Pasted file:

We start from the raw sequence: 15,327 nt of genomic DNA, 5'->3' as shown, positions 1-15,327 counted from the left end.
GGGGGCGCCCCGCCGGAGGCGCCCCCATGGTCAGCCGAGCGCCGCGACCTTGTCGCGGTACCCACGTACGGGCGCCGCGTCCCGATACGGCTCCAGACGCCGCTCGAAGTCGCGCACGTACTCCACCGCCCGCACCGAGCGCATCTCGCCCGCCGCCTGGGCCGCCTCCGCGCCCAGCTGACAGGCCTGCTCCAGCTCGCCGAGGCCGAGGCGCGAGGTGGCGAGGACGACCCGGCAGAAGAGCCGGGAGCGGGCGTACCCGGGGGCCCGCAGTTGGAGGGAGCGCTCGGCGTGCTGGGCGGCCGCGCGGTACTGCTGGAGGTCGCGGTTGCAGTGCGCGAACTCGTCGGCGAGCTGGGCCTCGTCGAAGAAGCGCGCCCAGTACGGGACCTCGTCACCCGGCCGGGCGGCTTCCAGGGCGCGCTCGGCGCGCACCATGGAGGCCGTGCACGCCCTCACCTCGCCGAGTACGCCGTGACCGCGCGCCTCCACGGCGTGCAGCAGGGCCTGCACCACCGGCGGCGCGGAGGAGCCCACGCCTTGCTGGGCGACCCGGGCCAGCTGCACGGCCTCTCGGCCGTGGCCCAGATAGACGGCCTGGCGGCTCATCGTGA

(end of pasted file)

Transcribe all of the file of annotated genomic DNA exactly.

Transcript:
We start from the raw sequence: 15,327 nt of genomic DNA, 5'->3' as shown, positions 1-15,327 counted from the left end.
GGGGGCGCCCCGCCGGAGGCGCCCCCATGGTCAGCCGAGCGCCGCGACCTTGTCGCGGTACCCACGTACGGGCGCCGCGTCCCGATACGGCTCCAGACGCCGCTCGAAGTCGCGCACGTACTCCACCGCCCGCACCGAGCGCATCTCGCCCGCCGCCTGGGCCGCCTCCGCGCCCAGCTGACAGGCCTGCTCCAGCTCGCCGAGGCCGAGGCGCGAGGTGGCGAGGACGACCCGGCAGAAGAGCCGGGAGCGGGCGTACCCGGGGGCCCGCAGTTGGAGGGAGCGCTCGGCGTGCTGGGCGGCCGCGCGGTACTGCTGGAGGTCGCGGTTGCAGTGCGCGAACTCGTCGGCGAGCTGGGCCTCGTCGAAGAAGCGCGCCCAGTACGGGACCTCGTCACCCGGCCGGGCGGCTTCCAGGGCGCGCTCGGCGCGCACCATGGAGGCCGTGCACGCCCTCACCTCGCCGAGTACGCCGTGACCGCGCGCCTCCACGGCGTGCAGCAGGGCCTGCACCACCGGCGGCGCGGAGGAGCCCACGCCTTGCTGGGCGACCCGGGCCAGCTGCACGGCCTCTCGGCCGTGGCCCAGATAGACGGCCTGGCGGCTCATCGTGA